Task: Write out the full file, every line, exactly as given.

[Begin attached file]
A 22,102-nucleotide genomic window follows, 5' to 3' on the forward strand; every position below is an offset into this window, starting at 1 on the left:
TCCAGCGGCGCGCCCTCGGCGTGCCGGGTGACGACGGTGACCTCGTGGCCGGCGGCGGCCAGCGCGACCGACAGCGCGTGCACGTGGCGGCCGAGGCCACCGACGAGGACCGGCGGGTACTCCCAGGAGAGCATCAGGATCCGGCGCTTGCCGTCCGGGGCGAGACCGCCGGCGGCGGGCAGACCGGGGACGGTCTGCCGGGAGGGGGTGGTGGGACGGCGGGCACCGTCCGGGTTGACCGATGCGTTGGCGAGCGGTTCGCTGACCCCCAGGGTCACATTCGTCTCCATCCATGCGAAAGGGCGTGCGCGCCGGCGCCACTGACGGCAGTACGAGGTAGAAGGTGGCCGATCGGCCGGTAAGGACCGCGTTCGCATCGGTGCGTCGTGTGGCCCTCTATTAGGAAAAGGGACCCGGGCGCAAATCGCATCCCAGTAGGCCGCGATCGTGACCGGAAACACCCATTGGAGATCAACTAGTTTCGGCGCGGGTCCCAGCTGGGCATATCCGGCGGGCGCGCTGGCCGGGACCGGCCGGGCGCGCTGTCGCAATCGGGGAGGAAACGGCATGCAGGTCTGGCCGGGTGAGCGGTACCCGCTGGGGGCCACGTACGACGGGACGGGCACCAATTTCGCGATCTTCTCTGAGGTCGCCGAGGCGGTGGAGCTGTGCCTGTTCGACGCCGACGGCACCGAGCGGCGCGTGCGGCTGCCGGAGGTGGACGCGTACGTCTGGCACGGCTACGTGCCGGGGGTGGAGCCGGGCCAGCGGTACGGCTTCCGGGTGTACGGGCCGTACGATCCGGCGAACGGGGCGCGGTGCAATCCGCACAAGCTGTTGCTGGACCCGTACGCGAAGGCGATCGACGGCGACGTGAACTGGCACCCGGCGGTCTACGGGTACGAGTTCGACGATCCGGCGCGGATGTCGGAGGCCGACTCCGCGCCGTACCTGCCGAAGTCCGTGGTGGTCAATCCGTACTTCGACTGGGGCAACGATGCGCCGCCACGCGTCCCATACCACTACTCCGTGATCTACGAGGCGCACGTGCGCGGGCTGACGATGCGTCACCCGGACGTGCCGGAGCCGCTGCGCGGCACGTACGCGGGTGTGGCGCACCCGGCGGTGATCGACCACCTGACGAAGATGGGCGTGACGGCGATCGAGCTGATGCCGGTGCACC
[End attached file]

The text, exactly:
A 22,102-nucleotide genomic window follows, 5' to 3' on the forward strand; every position below is an offset into this window, starting at 1 on the left:
TCCAGCGGCGCGCCCTCGGCGTGCCGGGTGACGACGGTGACCTCGTGGCCGGCGGCGGCCAGCGCGACCGACAGCGCGTGCACGTGGCGGCCGAGGCCACCGACGAGGACCGGCGGGTACTCCCAGGAGAGCATCAGGATCCGGCGCTTGCCGTCCGGGGCGAGACCGCCGGCGGCGGGCAGACCGGGGACGGTCTGCCGGGAGGGGGTGGTGGGACGGCGGGCACCGTCCGGGTTGACCGATGCGTTGGCGAGCGGTTCGCTGACCCCCAGGGTCACATTCGTCTCCATCCATGCGAAAGGGCGTGCGCGCCGGCGCCACTGACGGCAGTACGAGGTAGAAGGTGGCCGATCGGCCGGTAAGGACCGCGTTCGCATCGGTGCGTCGTGTGGCCCTCTATTAGGAAAAGGGACCCGGGCGCAAATCGCATCCCAGTAGGCCGCGATCGTGACCGGAAACACCCATTGGAGATCAACTAGTTTCGGCGCGGGTCCCAGCTGGGCATATCCGGCGGGCGCGCTGGCCGGGACCGGCCGGGCGCGCTGTCGCAATCGGGGAGGAAACGGCATGCAGGTCTGGCCGGGTGAGCGGTACCCGCTGGGGGCCACGTACGACGGGACGGGCACCAATTTCGCGATCTTCTCTGAGGTCGCCGAGGCGGTGGAGCTGTGCCTGTTCGACGCCGACGGCACCGAGCGGCGCGTGCGGCTGCCGGAGGTGGACGCGTACGTCTGGCACGGCTACGTGCCGGGGGTGGAGCCGGGCCAGCGGTACGGCTTCCGGGTGTACGGGCCGTACGATCCGGCGAACGGGGCGCGGTGCAATCCGCACAAGCTGTTGCTGGACCCGTACGCGAAGGCGATCGACGGCGACGTGAACTGGCACCCGGCGGTCTACGGGTACGAGTTCGACGATCCGGCGCGGATGTCGGAGGCCGACTCCGCGCCGTACCTGCCGAAGTCCGTGGTGGTCAATCCGTACTTCGACTGGGGCAACGATGCGCCGCCACGCGTCCCATACCACTACTCCGTGATCTACGAGGCGCACGTGCGCGGGCTGACGATGCGTCACCCGGACGTGCCGGAGCCGCTGCGCGGCACGTACGCGGGTGTGGCGCACCCGGCGGTGATCGACCACCTGACGAAGATGGGCGTGACGGCGATCGAGCTGATGCCGGTGCACC